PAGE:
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our contributions are discussed in detail throughout this volume. Neither do I contend that black women writers are unique in shaping the critical context in which their writing would be received. To do so would ignore the roles played by Henry James, T.S. Eliot, Virginia Woolf and Ralph Ellison in the critical reception of modernism, to take just one historical case. Still, the African American women who came into print during the last quarter of the twentieth century reflected on their artistic practice with unusual clarity. Their ideas on the particular

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Chapter 14 ← 194 | 195 → CHAPTER FOURTEEN The Rise of Urban Fiction KRISTINA GRAAFF AND VANESSA IRVIN STREET LITERATURE’S HISTORICAL SPACES Urban fiction, also known as street lit, is a contemporary literary genre that focuses on the city experiences of 21st-century African Americans and Latinos. The current iteration of urban fiction, however, has roots in the literary traditions of yesteryear, stemming as far back as the 16th and 17th centuries. In fact, the original street literature publications were in the form of large, poster-sized printouts called

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truth, that until black writers stopped being obsessed by white women then black people would never achieve anything as a community, ←2 |  3→ as a people, as a race.’ (9) To this challenge, Phillips opposes white supremacy which, through the ‘Jim Crow’ laws, warned African-American males that any attempt, real or imagined, at an interracial relationship could lead to lynching. Phillips ( 1984 , 10) refers in particular to the boxer Jack Johnson who, despite having become the first African-American heavyweight champion in 1908, was harassed all his life ‘for having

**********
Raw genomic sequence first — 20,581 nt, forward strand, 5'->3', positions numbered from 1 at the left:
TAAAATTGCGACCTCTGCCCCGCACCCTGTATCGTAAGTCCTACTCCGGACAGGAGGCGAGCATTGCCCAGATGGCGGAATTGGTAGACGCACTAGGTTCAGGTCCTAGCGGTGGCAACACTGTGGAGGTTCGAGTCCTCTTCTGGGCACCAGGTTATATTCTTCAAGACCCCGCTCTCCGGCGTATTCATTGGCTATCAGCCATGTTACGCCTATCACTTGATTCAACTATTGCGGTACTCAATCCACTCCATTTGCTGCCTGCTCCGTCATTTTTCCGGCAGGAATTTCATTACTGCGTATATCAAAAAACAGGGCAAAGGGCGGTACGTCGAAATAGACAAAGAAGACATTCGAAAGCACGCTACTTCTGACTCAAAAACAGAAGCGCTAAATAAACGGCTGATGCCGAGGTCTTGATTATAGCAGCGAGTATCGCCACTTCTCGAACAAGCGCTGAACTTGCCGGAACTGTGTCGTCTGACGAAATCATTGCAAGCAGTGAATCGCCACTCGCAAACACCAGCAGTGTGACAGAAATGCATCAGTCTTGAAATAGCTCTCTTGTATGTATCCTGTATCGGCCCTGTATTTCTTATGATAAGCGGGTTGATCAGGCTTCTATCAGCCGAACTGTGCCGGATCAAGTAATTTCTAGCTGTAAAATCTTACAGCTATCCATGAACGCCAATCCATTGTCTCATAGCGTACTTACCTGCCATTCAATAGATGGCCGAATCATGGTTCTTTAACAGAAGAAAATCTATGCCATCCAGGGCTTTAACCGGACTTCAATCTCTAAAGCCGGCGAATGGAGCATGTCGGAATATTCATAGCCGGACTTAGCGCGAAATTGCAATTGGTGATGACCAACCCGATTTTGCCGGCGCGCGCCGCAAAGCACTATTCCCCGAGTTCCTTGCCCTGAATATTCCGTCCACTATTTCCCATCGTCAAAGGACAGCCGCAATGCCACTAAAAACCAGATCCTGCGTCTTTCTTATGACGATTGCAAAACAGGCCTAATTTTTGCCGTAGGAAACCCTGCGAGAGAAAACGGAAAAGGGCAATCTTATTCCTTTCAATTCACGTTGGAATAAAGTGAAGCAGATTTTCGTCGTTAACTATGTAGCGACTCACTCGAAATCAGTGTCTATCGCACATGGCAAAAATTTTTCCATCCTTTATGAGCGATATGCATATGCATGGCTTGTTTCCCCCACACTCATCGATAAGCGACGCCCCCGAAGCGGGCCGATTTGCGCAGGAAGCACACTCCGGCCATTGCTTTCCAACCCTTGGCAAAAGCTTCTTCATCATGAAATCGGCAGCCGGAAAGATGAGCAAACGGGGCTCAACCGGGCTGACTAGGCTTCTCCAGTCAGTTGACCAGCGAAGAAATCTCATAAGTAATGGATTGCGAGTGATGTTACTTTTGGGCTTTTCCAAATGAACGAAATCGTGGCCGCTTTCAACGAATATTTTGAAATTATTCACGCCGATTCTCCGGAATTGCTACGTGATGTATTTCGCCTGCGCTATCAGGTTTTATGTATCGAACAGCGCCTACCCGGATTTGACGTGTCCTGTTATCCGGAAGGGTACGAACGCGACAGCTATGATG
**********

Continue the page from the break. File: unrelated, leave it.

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Coast Press. ← 555 | 556 → Clinchy, B. M. (2002). Revisiting women’s ways of knowing. In B. K. Hofer & P. R. Pintrich (Eds.), Personal epistemology: The psychology of beliefs about knowledge and knowing (pp. 63–88). Hillsdale, NJ: Lawrence Erlbaum Associates. Coiro, J., Knobel, M., Lankshear, C., & Leu, D. (Eds.). (2008). The handbook of research on new literacies . Mahwah, NJ: Erlbaum. Cole, J. B., & Guy-Sheftall, B. (2003). Gender talk: The struggle for omen’s equality in African American communities . New York: Random House. Collins, J. (1995). Literacy and

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. Without going outside his race, and even among the better classes with their ‘white’ culture and conscious American manners, but still Negro enough to be different, there is sufficient matter to furnish a black artist with a lifetime of creative work. And when he chooses to touch on the relations between Negroes and whites in this country, with their innumerable overtones and undertones, surely, and especially for literature and the drama, there is an inexhaustible supply of themes at hand. (Hughes 1926) Hughes was suggesting as early as 1920 that African-American